By BERNIE FLETCHER
Some dads receive a tie on Father’s Day, but Rocky Johnson was given a new home by his actor son Dwayne Johnson.
Hey, the Rock can afford it.
Did you know the king of summer action flicks is proud of his Canadian roots, eh? His grandmother and uncle even lived in our area.
Human history is a tale of migration.
What events shaped our destiny? Where does our family come from? How did we get here?
Ancestry searches are becoming quite popular. If you are a fan of shows like Who Do You Think You Are? and Finding Your Roots, you’ll know how complicated family histories can be.
Every family tree has some odd branches and bad apples. Each generation has a story to tell. Some are even true.
What if Elias Disney (1859-1941) had stayed on the farm in the tiny Ontario village of Bluevale instead of wandering all over North America?
He was a stern father and didn’t think much of his son’s career choice as an artist. How did that work out for Walt Disney?
Imagine if Alexander Graham Bell had stayed in Scotland instead of moving to Brantford, Ontario with his parents?
If Lawrence Gervais hadn’t left Pain Court, Ontario to serve in the Second World War, would British comic Ricky Gervais be telling jokes in French?
Oscar-winning actor Walter Huston could have stayed in Toronto, but he had big dreams and his son, John, gave us great films like The Maltese Falcon and The Treasure of the Sierra Madre.
Creative sons often have demanding or difficult fathers in the same way an oyster needs an irritant, a grain of sand, to create a pearl.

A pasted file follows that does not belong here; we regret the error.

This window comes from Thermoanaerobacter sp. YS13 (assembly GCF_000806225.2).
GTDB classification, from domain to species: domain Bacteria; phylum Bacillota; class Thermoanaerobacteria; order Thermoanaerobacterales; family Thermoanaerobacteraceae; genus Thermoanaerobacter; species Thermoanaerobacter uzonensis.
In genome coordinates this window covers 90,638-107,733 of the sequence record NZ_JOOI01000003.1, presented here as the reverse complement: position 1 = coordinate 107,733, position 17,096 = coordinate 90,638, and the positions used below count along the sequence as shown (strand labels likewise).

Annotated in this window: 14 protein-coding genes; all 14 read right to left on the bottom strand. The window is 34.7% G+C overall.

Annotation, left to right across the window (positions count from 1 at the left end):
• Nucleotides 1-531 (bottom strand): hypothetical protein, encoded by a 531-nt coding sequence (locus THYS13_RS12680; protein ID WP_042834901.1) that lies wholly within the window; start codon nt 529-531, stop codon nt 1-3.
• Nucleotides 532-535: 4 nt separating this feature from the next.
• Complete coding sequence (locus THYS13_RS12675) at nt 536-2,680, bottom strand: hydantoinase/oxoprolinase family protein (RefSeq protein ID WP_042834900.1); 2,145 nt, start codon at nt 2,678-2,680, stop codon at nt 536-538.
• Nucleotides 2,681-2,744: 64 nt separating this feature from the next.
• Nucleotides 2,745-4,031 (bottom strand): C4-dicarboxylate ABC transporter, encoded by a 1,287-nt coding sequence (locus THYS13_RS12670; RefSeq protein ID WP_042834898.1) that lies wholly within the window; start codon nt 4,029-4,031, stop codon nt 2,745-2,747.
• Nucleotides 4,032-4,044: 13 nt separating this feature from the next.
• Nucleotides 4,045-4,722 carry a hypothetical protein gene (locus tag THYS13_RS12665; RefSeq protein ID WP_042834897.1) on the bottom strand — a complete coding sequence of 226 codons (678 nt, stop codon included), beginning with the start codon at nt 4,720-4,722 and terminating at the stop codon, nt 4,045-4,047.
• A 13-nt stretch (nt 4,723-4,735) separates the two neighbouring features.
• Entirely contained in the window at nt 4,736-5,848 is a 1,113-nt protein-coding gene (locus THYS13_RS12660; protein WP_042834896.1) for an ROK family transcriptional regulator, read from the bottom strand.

Dwayne Johnson is glad now that his father pushed him to train hard.
Rocky’s career as a pro wrestler may be coming to the big screen. A biopic called Ring King is in the works from Toronto producers. It’s too bad the title Rocky is already taken because this is a true hard knocks life story.
Rocky was born Wayde Douglas Bowles in 1944 in Amherst, Nova Scotia, the sixth generation African-Canadian descendant of James Bowles who fought on the side of the British in the Carolinas during the American Revolutionary War (1775-1783).
Some 3,000 Black Loyalists were promised freedom and land in return for helping the British. Bowles is listed in the historical document The Book of Negroes which became the title of Lawrence Hill’s fine 2007 novel and a moving CBC TV mini-series in 2015.
James Bowles departed from New York in 1783 on a ship bound for the colony of Nova Scotia. The Bowles family worked hard, but life wasn’t easy.
Wayde’s father James Henry Bowles (1888-1967) and mother Lillian (1919-1997) raised five strapping sons.
James worked in a coal foundry as a furnace man, a tough job.
He was a huge man, 6’7” and 270 pounds, considered to be the strongest man in Nova Scotia. Legend has it he lifted a church bell which weighed almost 500 pounds.
In the 1950s the marriage of James and Lillian broke down.
These were difficult times in Nova Scotia with the Springhill mine disasters. Maritimers were “goin’ down the road” to the big city. By 1957 the Bowles family had moved to Toronto where James found work as a truck driver.
In the 1960s and early 1970s, Lillian Bowles lived in an apartment building on North Drive in the Kingston Road and Victoria Park Avenue area.
Young Wayde also worked as a truck driver and then tried boxing and wrestling. He was even a sparring partner for Muhammad Ali.
Wayde was built like his dad, 6’4” and 260 pounds of muscle.
Around 1964 he changed his name and went on to become a star wrestler, winning tag team championships as Rocky “Soulman” Johnson.
His son, Dwayne, was born in California in 1972. Rocky now resides in Florida, but many Bowles family members still live in the Toronto area.